The horizontal style cabinets (drawers that are 36” wide x 24” deep) hold 17,800 microfiche per drawer. These come in 5, 7, or 10-drawer sizes.
The vertical style cabinets (drawers that are 21” wide x 29” deep) hold 12,870 microfiche per drawer. This is a 10-drawer cabinet.
If you have 2 5-drawer horizontal style cabinets that are full of microfiche, you’re looking at 178,000 microfiche sheets:
17,800 fiche per drawer x 5 drawers per cabinet x 2 cabinets
= 178,000 fiche
How To Estimate Aperture Cards
1. Estimating aperture cards using the measurement method
Determining how many aperture cards you have is pretty much the same as fiche (see “Estimating microfiche using the measurement method” above). If there aren’t any envelopes or separators, you’re probably close to 100-120 cards per inch.
2. Estimating aperture cards by drawer and cabinet
Using the same methodology as estimating microfiche, below are examples of aperture card storage cabinets:
The horizontal style cabinets (drawers that are 43” wide x 18” deep) hold 8,250 aperture cards per drawer. These come in 6, 8, or 12-drawer sizes.
The vertical style cabinets (drawers that are 25” wide x 29” deep) hold 8,050 aperture cards per drawer. These come in 6, 8, 11, or 12-drawer sizes.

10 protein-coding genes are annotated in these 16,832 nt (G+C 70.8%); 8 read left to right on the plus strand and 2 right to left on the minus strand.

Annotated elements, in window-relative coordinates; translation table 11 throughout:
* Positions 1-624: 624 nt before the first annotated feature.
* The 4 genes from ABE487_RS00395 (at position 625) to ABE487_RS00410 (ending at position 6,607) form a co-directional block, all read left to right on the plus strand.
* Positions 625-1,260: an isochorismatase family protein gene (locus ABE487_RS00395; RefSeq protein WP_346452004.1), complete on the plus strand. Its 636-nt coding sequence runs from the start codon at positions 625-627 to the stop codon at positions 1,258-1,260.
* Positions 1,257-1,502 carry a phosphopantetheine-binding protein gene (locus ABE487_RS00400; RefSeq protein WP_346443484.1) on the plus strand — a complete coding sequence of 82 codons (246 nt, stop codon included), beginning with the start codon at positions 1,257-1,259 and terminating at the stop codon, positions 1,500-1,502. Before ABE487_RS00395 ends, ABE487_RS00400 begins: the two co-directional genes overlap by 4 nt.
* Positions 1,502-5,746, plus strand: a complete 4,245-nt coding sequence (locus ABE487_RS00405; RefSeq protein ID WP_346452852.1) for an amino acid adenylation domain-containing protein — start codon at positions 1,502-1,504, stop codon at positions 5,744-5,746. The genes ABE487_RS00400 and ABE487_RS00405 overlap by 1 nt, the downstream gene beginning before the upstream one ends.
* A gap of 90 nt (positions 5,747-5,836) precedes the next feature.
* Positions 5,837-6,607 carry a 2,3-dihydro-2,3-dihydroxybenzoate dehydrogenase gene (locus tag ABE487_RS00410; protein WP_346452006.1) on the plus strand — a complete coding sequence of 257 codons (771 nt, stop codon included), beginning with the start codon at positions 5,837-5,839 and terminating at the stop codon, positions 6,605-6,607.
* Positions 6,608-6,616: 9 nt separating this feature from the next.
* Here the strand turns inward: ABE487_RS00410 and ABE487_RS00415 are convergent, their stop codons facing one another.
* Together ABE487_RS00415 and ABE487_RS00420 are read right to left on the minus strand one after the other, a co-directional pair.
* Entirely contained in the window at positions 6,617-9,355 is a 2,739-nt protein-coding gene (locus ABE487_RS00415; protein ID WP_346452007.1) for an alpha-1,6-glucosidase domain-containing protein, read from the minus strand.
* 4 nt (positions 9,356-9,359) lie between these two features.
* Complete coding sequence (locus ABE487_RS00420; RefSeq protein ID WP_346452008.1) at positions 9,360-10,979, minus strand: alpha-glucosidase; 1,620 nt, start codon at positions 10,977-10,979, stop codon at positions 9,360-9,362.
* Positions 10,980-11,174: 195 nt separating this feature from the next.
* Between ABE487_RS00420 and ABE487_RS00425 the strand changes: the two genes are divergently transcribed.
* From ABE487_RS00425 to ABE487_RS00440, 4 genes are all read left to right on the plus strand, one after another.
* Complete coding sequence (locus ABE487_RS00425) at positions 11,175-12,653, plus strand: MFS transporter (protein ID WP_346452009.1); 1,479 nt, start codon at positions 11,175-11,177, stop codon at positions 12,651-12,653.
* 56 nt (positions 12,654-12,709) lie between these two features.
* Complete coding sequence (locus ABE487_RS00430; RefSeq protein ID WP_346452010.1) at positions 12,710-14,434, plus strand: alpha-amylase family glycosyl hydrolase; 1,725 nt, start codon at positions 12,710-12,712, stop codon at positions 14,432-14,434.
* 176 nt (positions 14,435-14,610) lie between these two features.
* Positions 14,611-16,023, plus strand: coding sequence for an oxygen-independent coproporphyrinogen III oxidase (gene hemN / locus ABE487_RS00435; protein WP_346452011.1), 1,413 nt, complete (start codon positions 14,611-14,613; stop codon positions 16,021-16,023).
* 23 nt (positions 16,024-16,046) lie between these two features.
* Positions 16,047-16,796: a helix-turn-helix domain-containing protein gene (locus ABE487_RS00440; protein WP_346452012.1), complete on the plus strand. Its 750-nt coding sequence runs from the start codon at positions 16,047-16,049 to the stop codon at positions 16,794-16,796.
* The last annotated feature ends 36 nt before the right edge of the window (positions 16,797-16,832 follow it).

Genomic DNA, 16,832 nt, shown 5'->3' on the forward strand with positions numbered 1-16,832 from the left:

If you have 3 6-drawer horizontal style cabinets that are full of aperture cards, you’re looking at 178,000 aperture cards:
8,250 cards per drawer x 6 drawers per cabinet x 3 cabinets
= 148,500 cards
How To Estimate Microfilm
Microfilm is the easiest type to get an estimated volume because of three things:
- If you have a large amount of film, say 1,000+ rolls, your organization probably has some type of inventory that will tell you how many you should have.
- If you have a small amount of film, say less than 200 rolls or so, it’s probably in a couple of boxes and you can do a quick box count and get a rough number.
- Even if you have a large amount of film, like in the multiple thousands, as long as it’s stored in a relatively nice way, it’s just an easy type of material to count because the reels will be in a cartridge or box that’s easy to see and count.
1. Estimating microfilm by storage box
If your microfilm is in standard storage boxes (aka “banker’s boxes”), there’s a simple calculation to get an estimate:
16mm microfilm: 90 rolls per box
35mm microfilm: 52 rolls per box
Those numbers assume the boxes are full, but that’s a good place to start.